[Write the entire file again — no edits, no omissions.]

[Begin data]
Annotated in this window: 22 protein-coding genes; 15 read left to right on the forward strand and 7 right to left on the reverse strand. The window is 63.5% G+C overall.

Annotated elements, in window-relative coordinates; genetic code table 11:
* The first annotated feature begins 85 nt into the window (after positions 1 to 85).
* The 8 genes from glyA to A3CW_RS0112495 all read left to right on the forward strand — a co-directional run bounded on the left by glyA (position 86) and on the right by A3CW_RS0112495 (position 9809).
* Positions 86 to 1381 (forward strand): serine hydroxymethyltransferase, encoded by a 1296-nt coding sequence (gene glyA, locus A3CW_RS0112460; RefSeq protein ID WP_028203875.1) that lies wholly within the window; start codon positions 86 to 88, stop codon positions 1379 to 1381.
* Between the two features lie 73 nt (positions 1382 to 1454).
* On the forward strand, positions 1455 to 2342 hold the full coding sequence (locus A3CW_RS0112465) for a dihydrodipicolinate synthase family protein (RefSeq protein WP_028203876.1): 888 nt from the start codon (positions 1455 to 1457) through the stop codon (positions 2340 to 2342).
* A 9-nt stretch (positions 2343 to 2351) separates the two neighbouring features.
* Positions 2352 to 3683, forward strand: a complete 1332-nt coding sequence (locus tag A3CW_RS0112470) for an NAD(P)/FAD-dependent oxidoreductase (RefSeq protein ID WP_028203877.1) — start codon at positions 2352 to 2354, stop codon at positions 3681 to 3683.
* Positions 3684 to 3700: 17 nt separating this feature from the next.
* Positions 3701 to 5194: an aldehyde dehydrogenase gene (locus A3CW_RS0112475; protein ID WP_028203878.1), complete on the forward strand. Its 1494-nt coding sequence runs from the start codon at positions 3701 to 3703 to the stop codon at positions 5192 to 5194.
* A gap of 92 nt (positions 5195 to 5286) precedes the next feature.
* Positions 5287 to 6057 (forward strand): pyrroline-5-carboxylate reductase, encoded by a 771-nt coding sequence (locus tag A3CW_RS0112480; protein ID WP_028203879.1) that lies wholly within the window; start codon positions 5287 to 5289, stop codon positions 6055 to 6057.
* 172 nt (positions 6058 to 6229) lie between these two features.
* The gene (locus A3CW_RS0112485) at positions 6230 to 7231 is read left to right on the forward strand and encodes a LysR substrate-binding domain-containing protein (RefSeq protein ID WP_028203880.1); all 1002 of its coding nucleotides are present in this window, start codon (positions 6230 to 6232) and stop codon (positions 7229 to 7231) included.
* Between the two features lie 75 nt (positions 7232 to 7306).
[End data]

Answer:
Annotated in this window: 22 protein-coding genes; 15 read left to right on the forward strand and 7 right to left on the reverse strand. The window is 63.5% G+C overall.

Annotated elements, in window-relative coordinates; genetic code table 11:
* The first annotated feature begins 85 nt into the window (after positions 1 to 85).
* The 8 genes from glyA to A3CW_RS0112495 all read left to right on the forward strand — a co-directional run bounded on the left by glyA (position 86) and on the right by A3CW_RS0112495 (position 9809).
* Positions 86 to 1381 (forward strand): serine hydroxymethyltransferase, encoded by a 1296-nt coding sequence (gene glyA, locus A3CW_RS0112460; RefSeq protein ID WP_028203875.1) that lies wholly within the window; start codon positions 86 to 88, stop codon positions 1379 to 1381.
* Between the two features lie 73 nt (positions 1382 to 1454).
* On the forward strand, positions 1455 to 2342 hold the full coding sequence (locus A3CW_RS0112465) for a dihydrodipicolinate synthase family protein (RefSeq protein WP_028203876.1): 888 nt from the start codon (positions 1455 to 1457) through the stop codon (positions 2340 to 2342).
* A 9-nt stretch (positions 2343 to 2351) separates the two neighbouring features.
* Positions 2352 to 3683, forward strand: a complete 1332-nt coding sequence (locus tag A3CW_RS0112470) for an NAD(P)/FAD-dependent oxidoreductase (RefSeq protein ID WP_028203877.1) — start codon at positions 2352 to 2354, stop codon at positions 3681 to 3683.
* Positions 3684 to 3700: 17 nt separating this feature from the next.
* Positions 3701 to 5194: an aldehyde dehydrogenase gene (locus A3CW_RS0112475; protein ID WP_028203878.1), complete on the forward strand. Its 1494-nt coding sequence runs from the start codon at positions 3701 to 3703 to the stop codon at positions 5192 to 5194.
* A gap of 92 nt (positions 5195 to 5286) precedes the next feature.
* Positions 5287 to 6057 (forward strand): pyrroline-5-carboxylate reductase, encoded by a 771-nt coding sequence (locus tag A3CW_RS0112480; protein ID WP_028203879.1) that lies wholly within the window; start codon positions 5287 to 5289, stop codon positions 6055 to 6057.
* 172 nt (positions 6058 to 6229) lie between these two features.
* The gene (locus A3CW_RS0112485) at positions 6230 to 7231 is read left to right on the forward strand and encodes a LysR substrate-binding domain-containing protein (RefSeq protein ID WP_028203880.1); all 1002 of its coding nucleotides are present in this window, start codon (positions 6230 to 6232) and stop codon (positions 7229 to 7231) included.
* Between the two features lie 75 nt (positions 7232 to 7306).